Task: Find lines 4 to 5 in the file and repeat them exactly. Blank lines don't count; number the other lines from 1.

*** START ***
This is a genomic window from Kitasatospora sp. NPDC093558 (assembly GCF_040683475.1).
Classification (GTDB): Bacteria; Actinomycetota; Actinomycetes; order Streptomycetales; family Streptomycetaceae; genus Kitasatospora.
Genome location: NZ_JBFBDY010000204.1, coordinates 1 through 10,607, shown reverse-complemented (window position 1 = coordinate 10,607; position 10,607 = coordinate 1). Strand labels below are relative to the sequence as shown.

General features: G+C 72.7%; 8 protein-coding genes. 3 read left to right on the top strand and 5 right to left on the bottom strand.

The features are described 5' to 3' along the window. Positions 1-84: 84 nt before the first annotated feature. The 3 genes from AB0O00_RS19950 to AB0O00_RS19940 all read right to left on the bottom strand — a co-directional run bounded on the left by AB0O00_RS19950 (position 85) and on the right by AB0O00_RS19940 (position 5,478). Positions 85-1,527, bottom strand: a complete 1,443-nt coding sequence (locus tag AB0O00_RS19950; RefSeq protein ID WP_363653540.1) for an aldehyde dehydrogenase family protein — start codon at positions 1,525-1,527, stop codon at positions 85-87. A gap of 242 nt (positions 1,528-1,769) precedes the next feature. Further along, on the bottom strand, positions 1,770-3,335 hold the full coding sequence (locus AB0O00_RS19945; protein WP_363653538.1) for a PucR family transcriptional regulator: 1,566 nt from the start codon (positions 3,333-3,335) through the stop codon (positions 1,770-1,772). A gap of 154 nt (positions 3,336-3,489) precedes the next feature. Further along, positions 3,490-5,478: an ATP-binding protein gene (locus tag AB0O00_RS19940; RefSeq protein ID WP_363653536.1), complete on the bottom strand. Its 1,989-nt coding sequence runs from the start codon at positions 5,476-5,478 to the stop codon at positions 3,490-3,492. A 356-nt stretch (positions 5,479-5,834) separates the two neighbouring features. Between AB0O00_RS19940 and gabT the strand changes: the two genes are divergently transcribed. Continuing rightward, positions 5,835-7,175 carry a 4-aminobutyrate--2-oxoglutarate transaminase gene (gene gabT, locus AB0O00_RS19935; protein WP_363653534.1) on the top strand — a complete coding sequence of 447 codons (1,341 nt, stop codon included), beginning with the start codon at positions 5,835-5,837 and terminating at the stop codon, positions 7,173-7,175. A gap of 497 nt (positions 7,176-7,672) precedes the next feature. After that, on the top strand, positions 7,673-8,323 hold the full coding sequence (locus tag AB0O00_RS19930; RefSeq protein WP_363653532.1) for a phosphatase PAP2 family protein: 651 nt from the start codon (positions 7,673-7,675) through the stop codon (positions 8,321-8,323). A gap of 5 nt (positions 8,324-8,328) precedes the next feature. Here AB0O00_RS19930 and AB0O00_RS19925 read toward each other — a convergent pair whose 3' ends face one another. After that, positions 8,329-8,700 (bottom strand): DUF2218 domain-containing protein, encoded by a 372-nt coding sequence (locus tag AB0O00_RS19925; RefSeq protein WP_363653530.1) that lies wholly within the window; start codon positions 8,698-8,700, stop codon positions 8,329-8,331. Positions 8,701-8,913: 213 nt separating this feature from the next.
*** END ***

General features: G+C 72.7%; 8 protein-coding genes. 3 read left to right on the top strand and 5 right to left on the bottom strand.

The features are described 5' to 3' along the window. Positions 1-84: 84 nt before the first annotated feature. The 3 genes from AB0O00_RS19950 to AB0O00_RS19940 all read right to left on the bottom strand — a co-directional run bounded on the left by AB0O00_RS19950 (position 85) and on the right by AB0O00_RS19940 (position 5,478). Positions 85-1,527, bottom strand: a complete 1,443-nt coding sequence (locus tag AB0O00_RS19950; RefSeq protein ID WP_363653540.1) for an aldehyde dehydrogenase family protein — start codon at positions 1,525-1,527, stop codon at positions 85-87. A gap of 242 nt (positions 1,528-1,769) precedes the next feature. Further along, on the bottom strand, positions 1,770-3,335 hold the full coding sequence (locus AB0O00_RS19945; protein WP_363653538.1) for a PucR family transcriptional regulator: 1,566 nt from the start codon (positions 3,333-3,335) through the stop codon (positions 1,770-1,772). A gap of 154 nt (positions 3,336-3,489) precedes the next feature. Further along, positions 3,490-5,478: an ATP-binding protein gene (locus tag AB0O00_RS19940; RefSeq protein ID WP_363653536.1), complete on the bottom strand. Its 1,989-nt coding sequence runs from the start codon at positions 5,476-5,478 to the stop codon at positions 3,490-3,492. A 356-nt stretch (positions 5,479-5,834) separates the two neighbouring features. Between AB0O00_RS19940 and gabT the strand changes: the two genes are divergently transcribed. Continuing rightward, positions 5,835-7,175 carry a 4-aminobutyrate--2-oxoglutarate transaminase gene (gene gabT, locus AB0O00_RS19935; protein WP_363653534.1) on the top strand — a complete coding sequence of 447 codons (1,341 nt, stop codon included), beginning with the start codon at positions 5,835-5,837 and terminating at the stop codon, positions 7,173-7,175. A gap of 497 nt (positions 7,176-7,672) precedes the next feature. After that, on the top strand, positions 7,673-8,323 hold the full coding sequence (locus tag AB0O00_RS19930; RefSeq protein WP_363653532.1) for a phosphatase PAP2 family protein: 651 nt from the start codon (positions 7,673-7,675) through the stop codon (positions 8,321-8,323). A gap of 5 nt (positions 8,324-8,328) precedes the next feature. Here AB0O00_RS19930 and AB0O00_RS19925 read toward each other — a convergent pair whose 3' ends face one another. After that, positions 8,329-8,700 (bottom strand): DUF2218 domain-containing protein, encoded by a 372-nt coding sequence (locus tag AB0O00_RS19925; RefSeq protein WP_363653530.1) that lies wholly within the window; start codon positions 8,698-8,700, stop codon positions 8,329-8,331. Positions 8,701-8,913: 213 nt separating this feature from the next.